You say the general view is that the Russians are extending the war, not shortening it. I am sure this is the rebel view. What outcome do you hope to see and how could the collapse of the government not lead to chaos? In any case this seems unlikely to happen.

      There are signs now that Russia wants an exit and is trying to get rebel groups to make deals with the regime. This seems very welcome.

      Neither the Russians nor the Iranians, of course, can dictate a long-term solution unless they do so by helping create a lasting agreement acceptable to the Sunnis.

    2. I wrote this back in October.

    3. An interview given yesterday by Patrick Cockburn. He thinks that ISIS and Al Nusra make up more than half the rebels, some of the others are very extreme and some of the smaller rebel groups only operate under license from Al Nusra.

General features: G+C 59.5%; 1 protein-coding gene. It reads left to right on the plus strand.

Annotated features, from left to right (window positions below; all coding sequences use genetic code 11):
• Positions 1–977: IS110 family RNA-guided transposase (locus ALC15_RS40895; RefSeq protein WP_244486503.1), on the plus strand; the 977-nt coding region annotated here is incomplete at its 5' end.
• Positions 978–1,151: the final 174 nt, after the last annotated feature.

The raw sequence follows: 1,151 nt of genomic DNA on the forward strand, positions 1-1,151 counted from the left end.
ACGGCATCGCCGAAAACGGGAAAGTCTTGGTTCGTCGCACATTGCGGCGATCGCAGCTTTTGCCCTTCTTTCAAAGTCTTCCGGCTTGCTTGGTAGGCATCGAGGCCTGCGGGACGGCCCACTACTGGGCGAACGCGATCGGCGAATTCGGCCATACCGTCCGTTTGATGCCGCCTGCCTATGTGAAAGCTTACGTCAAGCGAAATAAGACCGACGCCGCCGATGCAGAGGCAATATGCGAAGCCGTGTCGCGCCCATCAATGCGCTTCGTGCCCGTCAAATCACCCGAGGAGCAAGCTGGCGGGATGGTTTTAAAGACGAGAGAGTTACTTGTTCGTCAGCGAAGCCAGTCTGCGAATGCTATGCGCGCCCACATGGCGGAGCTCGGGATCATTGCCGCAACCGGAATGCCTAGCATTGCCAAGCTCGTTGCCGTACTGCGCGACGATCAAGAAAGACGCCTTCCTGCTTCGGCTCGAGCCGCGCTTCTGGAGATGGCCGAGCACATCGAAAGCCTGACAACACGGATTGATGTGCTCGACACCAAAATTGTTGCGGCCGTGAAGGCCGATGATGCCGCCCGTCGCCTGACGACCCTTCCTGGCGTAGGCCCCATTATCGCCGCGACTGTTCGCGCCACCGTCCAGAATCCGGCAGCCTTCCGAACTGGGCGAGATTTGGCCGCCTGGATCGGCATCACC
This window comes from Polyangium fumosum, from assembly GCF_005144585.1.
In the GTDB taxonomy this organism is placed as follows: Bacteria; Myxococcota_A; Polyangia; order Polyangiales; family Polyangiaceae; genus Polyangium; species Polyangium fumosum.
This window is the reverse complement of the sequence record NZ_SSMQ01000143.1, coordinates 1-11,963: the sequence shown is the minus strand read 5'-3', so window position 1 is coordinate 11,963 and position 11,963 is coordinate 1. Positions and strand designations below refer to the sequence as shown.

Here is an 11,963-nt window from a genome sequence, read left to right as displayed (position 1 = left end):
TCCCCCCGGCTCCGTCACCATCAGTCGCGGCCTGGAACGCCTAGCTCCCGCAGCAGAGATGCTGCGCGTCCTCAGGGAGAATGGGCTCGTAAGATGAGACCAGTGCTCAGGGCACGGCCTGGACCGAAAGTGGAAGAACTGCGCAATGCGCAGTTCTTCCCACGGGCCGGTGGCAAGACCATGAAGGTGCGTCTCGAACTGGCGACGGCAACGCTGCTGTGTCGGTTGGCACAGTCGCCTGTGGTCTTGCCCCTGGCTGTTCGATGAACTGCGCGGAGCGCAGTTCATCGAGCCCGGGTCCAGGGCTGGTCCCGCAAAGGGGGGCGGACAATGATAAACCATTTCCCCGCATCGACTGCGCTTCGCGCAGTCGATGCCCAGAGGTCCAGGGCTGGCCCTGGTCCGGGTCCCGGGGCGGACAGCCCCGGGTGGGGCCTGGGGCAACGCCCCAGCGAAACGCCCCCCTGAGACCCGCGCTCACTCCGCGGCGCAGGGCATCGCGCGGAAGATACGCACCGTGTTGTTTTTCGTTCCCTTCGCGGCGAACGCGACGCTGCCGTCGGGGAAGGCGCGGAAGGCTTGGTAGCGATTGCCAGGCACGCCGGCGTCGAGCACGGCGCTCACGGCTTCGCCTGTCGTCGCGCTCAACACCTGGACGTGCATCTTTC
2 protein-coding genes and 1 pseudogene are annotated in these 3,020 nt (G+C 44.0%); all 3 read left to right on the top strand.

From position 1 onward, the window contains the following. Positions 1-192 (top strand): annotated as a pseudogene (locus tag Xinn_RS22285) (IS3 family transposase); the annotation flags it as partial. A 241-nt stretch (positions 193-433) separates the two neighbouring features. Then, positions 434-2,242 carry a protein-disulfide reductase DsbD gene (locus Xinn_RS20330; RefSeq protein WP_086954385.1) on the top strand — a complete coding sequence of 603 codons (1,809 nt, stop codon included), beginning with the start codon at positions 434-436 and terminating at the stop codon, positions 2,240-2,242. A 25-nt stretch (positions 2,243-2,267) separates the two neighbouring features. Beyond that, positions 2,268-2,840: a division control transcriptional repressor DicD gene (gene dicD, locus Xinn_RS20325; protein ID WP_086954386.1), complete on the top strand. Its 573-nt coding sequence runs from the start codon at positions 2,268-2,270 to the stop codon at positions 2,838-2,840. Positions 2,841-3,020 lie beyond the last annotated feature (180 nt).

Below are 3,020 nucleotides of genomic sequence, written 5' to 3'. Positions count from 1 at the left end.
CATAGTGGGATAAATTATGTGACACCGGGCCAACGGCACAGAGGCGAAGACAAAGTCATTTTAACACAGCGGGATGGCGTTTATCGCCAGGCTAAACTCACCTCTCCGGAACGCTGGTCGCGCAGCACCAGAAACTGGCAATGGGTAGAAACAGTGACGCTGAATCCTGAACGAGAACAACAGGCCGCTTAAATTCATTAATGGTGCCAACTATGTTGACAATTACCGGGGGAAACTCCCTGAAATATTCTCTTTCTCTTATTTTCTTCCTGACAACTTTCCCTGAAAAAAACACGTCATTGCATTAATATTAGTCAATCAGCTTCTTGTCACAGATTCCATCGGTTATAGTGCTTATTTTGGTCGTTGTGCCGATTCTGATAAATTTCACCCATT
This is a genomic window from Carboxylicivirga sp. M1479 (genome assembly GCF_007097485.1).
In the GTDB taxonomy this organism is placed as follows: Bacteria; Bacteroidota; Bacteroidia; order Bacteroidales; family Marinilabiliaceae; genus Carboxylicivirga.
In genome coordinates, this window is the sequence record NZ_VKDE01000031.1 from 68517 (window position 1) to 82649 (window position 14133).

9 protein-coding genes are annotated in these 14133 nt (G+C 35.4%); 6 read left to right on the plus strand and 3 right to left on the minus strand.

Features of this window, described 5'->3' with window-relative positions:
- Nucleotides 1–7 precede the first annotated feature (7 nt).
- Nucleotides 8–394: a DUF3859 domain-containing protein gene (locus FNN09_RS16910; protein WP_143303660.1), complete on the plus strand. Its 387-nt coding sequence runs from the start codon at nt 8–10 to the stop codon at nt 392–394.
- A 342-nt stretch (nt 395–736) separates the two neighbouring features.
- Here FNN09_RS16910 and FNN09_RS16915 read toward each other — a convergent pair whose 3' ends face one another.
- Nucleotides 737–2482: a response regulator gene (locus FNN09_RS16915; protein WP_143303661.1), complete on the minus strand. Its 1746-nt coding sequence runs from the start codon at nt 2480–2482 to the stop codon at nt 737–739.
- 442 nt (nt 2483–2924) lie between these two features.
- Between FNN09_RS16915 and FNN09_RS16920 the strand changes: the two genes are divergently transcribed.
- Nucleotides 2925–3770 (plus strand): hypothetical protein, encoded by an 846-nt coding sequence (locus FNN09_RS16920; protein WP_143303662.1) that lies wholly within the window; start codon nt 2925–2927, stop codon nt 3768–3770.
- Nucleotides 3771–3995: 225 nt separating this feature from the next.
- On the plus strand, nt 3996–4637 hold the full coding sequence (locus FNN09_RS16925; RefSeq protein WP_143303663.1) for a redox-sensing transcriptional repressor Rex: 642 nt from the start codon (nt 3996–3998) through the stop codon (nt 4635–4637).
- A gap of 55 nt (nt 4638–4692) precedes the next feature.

2. “The YPG is acting as a spoiler, tactically,” General Salem Idris, former chief of staff of the Free Syrian Army, told VOA last week in an exclusive interview. “They say they are not coordinating with the regime, but that is a lie.”

    Still, the feeling among many officials and analysts is that the Syrian Kurds are merely acting as opportunists.

    “The Kurds are playing their own games to have their own state,” said Bassam Barabandi, a former Syrian diplomat who co-founded People Demand Change, an international development organization. “If they don’t get something from the U.S., they turn to Russia.”